“Tsutakawa, George (1910-1997)” History Link Bio of George Tsutakawa. Written by his daughter Mayumi Tsutakawa
“Tsutakawa, George (1910-1997): Master of Fountains” By Deloris Tarzan Ament
“Artistry From the Lectern,” Scene, the Pictorial Magazine, September
Sunset Magazine, November
Chuo Bijitsu Magazine, October, Tokyo
New York Times, May 15
Pacific Architects and Builders, August
Architectural Record, December
Architectural Craftsmen of the Northwest: An Illustrated Directory
Asahi Journal, April
Christian Science Monitor, December
Interiors Magazine, March
Mainichi Graphic, Seattle World’s Fair Issue, July
Ladies Home Journal, November
Tokyo Shinbun (Tokyo newspaper), June 8
Art Forum, August-Volume 2
Art in Architecture, Louis Redstone
Art in America, February-Volume 52, No. 1 and December-Volume 53, No. 1
Fountains in Contemporary Architecture, American Federation of the Arts
Art Forum, May
Art News, May
Interiors Magazine, May
Art Treasures in the West, Sunset Magazine Publications
Dictionary of Contemporary American Artists, February
Christian Science Monitor, March
Sunset Magazine, September
American Institute of Architects Journal, July, Volume LII
Who’s Who in American Art
Designers West, March, Volume 16, No. 5
Art of the Thirties, University of Washington Press, Seattle
Public Art in Fresno, Chamber of Commerce, Fresno
Who’s Who in American Art
Art of the Pacific Northwest, Smithsonian Institution Press
Smithsonian Magazine, October
Franklin D. Murphy Sculpture Garden: An Annotated Catalog of the Collection, University of California at Los Angeles
Journal of Ethnic Studies, Spring, Western Washington University, Bellingham
Northwest Traditions: Catalog and Essay. Seattle Art Museum
Sculpture in the Sun, Hawaii’s Art for Open Spaces, University of Hawaii Press, 1978, 96-97 • Radford, Georgia and Warren Radford
“Personality Profile”, Northwest Magazine, by Jane Estes; December 24, 1978
Catalog from Exhibition of Fountain Sculptures by George Tsutakawa, April, City of Sendai, Japan
Geijutsu Shincho (Japanese art magazine), June
“A Personal Statement,” Pacific Northwest Artists and Japan, Exhibition Catalogue and Essay, National Museum of Art, Osaka, Japan
Fountain Sculpture by George Tsutakawa, A Catalogue, April, City of Setagaya, Japan
“Exhilarating Fountain Sculptures of George Tsutakawa”, Asahi Journal, May 28
“Fountain Sculptures by George Tsutakawa”, Lifescape, a design quarterly, Summer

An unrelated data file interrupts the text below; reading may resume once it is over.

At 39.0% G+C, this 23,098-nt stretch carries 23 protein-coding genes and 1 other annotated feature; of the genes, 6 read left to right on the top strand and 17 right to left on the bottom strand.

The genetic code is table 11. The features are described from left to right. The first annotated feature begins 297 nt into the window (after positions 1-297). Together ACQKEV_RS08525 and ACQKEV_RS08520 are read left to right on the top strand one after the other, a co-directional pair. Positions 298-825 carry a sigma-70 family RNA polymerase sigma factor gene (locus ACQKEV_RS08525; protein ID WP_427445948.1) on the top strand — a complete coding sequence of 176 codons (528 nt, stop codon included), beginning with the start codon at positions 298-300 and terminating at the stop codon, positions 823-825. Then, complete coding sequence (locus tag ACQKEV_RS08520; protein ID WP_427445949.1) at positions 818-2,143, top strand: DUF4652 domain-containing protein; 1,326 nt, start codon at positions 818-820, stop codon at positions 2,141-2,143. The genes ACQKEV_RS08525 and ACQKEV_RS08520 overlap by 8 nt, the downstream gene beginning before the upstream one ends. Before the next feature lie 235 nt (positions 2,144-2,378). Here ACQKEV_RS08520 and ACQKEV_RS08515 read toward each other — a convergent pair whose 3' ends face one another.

“Flower of Water that Breathes”, Kateigaho (Japanese lifestyle magazine), September
Bijutsu no Mada (Japanese art magazine), October
Fifty Northwest Artists, Chronicle Books, San Francisco
Sculpture in Public Places, Contemporary Sculpture Center, Tokyo
George Tsutakawa, by Martha Kingsbury; Bellevue Art Museum and University of Washington Press
“Obituary”, The Seattle Times Robin Updike (December 19, 1997)
Numerous feature articles and critical reviews in The Seattle Times, The Seattle Post lntelligencer, and the Seattle Weekly
Birth of a Fountain: Creation of the Seattle Public Library Fountain by George Tsutakawa, 1960.
Directed and filmed by Don McQuade. Black and white, 16mm, 30 minutes. Seattle, Washington
Fountain/Sculpture: The Design and Execution of the Spokane EXPO ’74 Fountain by George Tsutakawa.
Sculpture. Designer, and Building. 1974.
Directed and filmed by Ron Carraher, University of Washington School of Art. Color/audio, 16mm, 18 minutes. Seattle, Washington
Three Northwest Artists: Raethke, Anderson, Tsutakawa, 1976.
Directed by Jean Walkinshaw and filmed by Wayne Sourbeer for Public TV KCTS/9. Color/audio, 16 mm, 45 minutes. Seattle, Washington. Broadcast nationally on PBS.
Postscripts to Roots, with Dick Carbray and Jacob Lawrence, 1979.
Videotaped at the Media Center of Educational TV Channel 9. 60 minutes. Seattle, Washington
Northwest Visionaries, 1979.
Directed and filmed by Ken Levine. Color, 16mm, 60 minutes. Seattle, Washington. Aired nationally on educational television.
George Tsutakawa Interview, Archives of American Art Videotapes, 1987.
Directed by Ken Levine for the Smithsonian Institution Color, 20 hours. Seattle, Washington. (Stored in the Smithsonian Archives, also in the George Tsutakawa collection.)
And, news and feature coverage on KING-TV(NBC), KOMO-TV(ABC), KIRO -TV(CBS).